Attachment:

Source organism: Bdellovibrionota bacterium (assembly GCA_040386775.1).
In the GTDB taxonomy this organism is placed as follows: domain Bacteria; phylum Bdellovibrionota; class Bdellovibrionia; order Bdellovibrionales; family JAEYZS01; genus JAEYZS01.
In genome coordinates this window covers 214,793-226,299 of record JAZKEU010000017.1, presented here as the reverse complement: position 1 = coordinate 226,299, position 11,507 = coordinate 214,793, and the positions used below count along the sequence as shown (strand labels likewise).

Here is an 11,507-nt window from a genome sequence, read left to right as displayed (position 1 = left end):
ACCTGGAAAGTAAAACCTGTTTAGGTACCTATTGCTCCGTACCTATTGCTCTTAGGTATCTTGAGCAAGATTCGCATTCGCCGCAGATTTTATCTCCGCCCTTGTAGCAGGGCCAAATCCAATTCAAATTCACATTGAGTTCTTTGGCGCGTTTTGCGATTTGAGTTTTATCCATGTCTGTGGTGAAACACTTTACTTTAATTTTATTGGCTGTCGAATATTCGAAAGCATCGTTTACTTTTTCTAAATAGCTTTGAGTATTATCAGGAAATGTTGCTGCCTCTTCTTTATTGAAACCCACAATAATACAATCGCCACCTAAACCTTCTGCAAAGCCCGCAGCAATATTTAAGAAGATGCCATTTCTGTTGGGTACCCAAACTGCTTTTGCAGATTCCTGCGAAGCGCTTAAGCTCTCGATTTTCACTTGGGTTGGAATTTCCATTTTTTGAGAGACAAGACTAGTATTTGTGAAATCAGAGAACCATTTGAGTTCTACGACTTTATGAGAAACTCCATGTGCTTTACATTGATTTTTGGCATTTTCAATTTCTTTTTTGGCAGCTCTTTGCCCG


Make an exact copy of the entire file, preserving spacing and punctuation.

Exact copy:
Source organism: Bdellovibrionota bacterium (assembly GCA_040386775.1).
In the GTDB taxonomy this organism is placed as follows: domain Bacteria; phylum Bdellovibrionota; class Bdellovibrionia; order Bdellovibrionales; family JAEYZS01; genus JAEYZS01.
In genome coordinates this window covers 214,793-226,299 of record JAZKEU010000017.1, presented here as the reverse complement: position 1 = coordinate 226,299, position 11,507 = coordinate 214,793, and the positions used below count along the sequence as shown (strand labels likewise).

Here is an 11,507-nt window from a genome sequence, read left to right as displayed (position 1 = left end):
ACCTGGAAAGTAAAACCTGTTTAGGTACCTATTGCTCCGTACCTATTGCTCTTAGGTATCTTGAGCAAGATTCGCATTCGCCGCAGATTTTATCTCCGCCCTTGTAGCAGGGCCAAATCCAATTCAAATTCACATTGAGTTCTTTGGCGCGTTTTGCGATTTGAGTTTTATCCATGTCTGTGGTGAAACACTTTACTTTAATTTTATTGGCTGTCGAATATTCGAAAGCATCGTTTACTTTTTCTAAATAGCTTTGAGTATTATCAGGAAATGTTGCTGCCTCTTCTTTATTGAAACCCACAATAATACAATCGCCACCTAAACCTTCTGCAAAGCCCGCAGCAATATTTAAGAAGATGCCATTTCTGTTGGGTACCCAAACTGCTTTTGCAGATTCCTGCGAAGCGCTTAAGCTCTCGATTTTCACTTGGGTTGGAATTTCCATTTTTTGAGAGACAAGACTAGTATTTGTGAAATCAGAGAACCATTTGAGTTCTACGACTTTATGAGAAACTCCATGTGCTTTACATTGATTTTTGGCATTTTCAATTTCTTTTTTGGCAGCTCTTTGCCCG